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There are no signs in Mexico, at least none that aren’t out of date or unintentionally funny. My personal favorite was the sign on Chacala beach that said no mascots were allowed. (Mascota is the word for pet in Spanish.)

Photo: Wonderlane

It isn’t easy for someone like me to get accustomed to a place where you can’t find the information you need in writing. I’ve been known to read software manuals cover to cover. When I want to know something, I go on the internet or buy a book. I expect pamphlets, signs, and lots of fine print.

It isn’t like that in Mexico. Lupe, the woman who took care of Casa de Tortuga, explained to me, “él que tiene boca, llega a Roma.” Literally, it means he who has a mouth arrives in Rome. In other words, you gotta ask somebody.

Arriving at the Puerto Vallarta airport, dozens of cabbies descended on us asking where we wanted to go. There were no posted signs, no zone maps, no printed list of cab regulations handed out to tourists. Just, you gotta ask somebody.

Photo: Susi Watson

I even caved and took a tour, mostly because I didn’t want to have to drive to Tequila, Mexico (for obvious reasons). Instead of having my nose in a guidebook for the day, I met some really cool people.

The tour guide and I talked about everything from Orozco murals to how I was going to be the first gringa strawberry picker in Irapuato, Mexico. It was a blast. Contrast that with “tours” in U.S. museums these days. Each of us walks around with our own personal headphones. We move together, but we have no human interaction at all.

I began to realize how much our entire lives are designed to avoid talking to people. Our tours are recorded. Our phones are answered by machines. Our political discussions happen through computers. And I wonder why I’m socially retarded.

Photo: Ricky

By the time I got to Mexico City, I was a new woman. I was talking to everyone. I knew how much cab drivers paid for their gas. I knew how many times the bus driver had tried to get a visa to visit family in the U.S. I knew how much it cost him each time he was refused. I knew so much and none of it required reading.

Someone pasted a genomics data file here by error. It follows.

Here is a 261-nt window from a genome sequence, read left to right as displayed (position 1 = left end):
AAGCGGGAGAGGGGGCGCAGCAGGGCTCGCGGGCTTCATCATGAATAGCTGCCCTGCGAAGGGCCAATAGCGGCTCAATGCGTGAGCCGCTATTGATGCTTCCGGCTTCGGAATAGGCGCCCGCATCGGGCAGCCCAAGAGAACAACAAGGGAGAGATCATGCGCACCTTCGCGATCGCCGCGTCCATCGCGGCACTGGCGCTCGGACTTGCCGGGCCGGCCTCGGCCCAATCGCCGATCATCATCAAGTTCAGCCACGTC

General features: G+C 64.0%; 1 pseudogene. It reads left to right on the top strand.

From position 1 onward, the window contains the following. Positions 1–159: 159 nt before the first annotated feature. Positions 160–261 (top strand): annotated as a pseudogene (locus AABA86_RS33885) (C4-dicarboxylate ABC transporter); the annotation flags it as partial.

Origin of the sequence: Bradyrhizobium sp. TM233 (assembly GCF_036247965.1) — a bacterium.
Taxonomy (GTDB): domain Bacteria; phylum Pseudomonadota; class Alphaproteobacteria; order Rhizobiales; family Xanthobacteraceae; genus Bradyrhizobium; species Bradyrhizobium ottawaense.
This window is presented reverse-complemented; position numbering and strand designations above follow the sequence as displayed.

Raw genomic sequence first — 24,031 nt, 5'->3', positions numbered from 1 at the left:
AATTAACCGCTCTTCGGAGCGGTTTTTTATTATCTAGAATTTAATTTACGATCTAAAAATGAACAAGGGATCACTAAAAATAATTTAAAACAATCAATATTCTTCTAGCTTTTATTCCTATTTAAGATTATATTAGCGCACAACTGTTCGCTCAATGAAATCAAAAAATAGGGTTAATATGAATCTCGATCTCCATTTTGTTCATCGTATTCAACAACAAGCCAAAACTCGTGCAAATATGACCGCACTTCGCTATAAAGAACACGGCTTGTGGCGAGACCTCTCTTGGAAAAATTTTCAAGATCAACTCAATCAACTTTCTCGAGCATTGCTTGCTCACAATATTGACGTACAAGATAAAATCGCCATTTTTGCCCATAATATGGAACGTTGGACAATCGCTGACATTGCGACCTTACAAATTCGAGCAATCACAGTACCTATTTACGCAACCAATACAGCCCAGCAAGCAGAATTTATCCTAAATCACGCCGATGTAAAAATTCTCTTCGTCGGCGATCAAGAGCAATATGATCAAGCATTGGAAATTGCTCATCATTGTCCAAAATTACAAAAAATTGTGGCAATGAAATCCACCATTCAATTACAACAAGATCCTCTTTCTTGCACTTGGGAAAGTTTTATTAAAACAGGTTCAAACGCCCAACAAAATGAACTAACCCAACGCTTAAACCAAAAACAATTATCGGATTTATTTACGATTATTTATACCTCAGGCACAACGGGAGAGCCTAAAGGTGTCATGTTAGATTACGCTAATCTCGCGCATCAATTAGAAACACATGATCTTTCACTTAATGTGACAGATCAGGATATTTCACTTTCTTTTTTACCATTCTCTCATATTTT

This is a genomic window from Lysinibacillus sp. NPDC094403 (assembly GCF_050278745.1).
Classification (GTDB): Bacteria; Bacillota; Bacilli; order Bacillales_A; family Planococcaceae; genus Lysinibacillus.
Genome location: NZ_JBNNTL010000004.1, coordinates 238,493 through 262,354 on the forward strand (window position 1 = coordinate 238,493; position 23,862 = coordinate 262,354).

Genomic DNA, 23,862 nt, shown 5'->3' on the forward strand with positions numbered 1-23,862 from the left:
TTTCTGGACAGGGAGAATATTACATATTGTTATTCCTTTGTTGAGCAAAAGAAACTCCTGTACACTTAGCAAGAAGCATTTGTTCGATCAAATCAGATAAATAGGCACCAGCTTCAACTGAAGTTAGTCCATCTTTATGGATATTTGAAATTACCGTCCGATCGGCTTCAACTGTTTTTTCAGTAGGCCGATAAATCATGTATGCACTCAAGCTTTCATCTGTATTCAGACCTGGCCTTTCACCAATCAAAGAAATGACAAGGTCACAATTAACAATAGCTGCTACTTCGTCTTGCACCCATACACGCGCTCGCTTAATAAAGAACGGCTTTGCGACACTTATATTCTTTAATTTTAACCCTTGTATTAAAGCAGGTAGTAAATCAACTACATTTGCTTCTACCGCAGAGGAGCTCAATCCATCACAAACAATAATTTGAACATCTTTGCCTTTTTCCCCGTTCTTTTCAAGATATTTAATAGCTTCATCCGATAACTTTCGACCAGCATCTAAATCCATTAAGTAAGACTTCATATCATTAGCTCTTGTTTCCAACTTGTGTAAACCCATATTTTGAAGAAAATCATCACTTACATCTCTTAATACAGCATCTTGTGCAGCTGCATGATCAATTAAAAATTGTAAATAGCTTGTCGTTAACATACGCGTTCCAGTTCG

My hotel in Mexico City was run by American Friends Service Committee volunteers. Most of them were from the United States.

One afternoon I asked the girl at the front desk how to get somewhere.

Without looking up from what she was doing, she pointed at the bookshelf across the room and said, “I usually look it up in one of those guidebooks.”

Narrative


 

About The Author

Melanie Pinkert

Melanie is currently using her eyes, ears, and newly acquired Mexican social skills to explore Washington, DC.

  • http://thelonglayover.blogspot.com Carlo

    Nice story. I was starting to think about how the Internet possibly further retards people’s social skills. But then thought about all the people that I’ve met in person precisely because of the Internet (Couchsurfing, meetup.com), and concluded it just depends on how you use it.

  • http://ExileLifestyle.com Colin Wright

    I agree with Carlo. Any technology (or social movement) can have a positive or negative impact, depending on how it is used. True, the Internet and the rise of easily-accessible- and automated-information has led many to leave basic social graces behind, but it has also created a social revolution that has opened the doors of camaraderie and friendship to those who would have otherwise never left the house (Meetup.com is a great example of how one’s online life can spill over into RL…real life).

  • http://www.joelrunyon.com Joel Runyon

    “I began to realize how much our entire lives are designed to avoid talking to people. Our tours are recorded. Our phones are answered by machines. Our political discussions happen through computers. And I wonder why I’m socially retarded.”

    Well said. Well said.

  • http://www.wonderlane.com Linda Lane

    Great article and so true!

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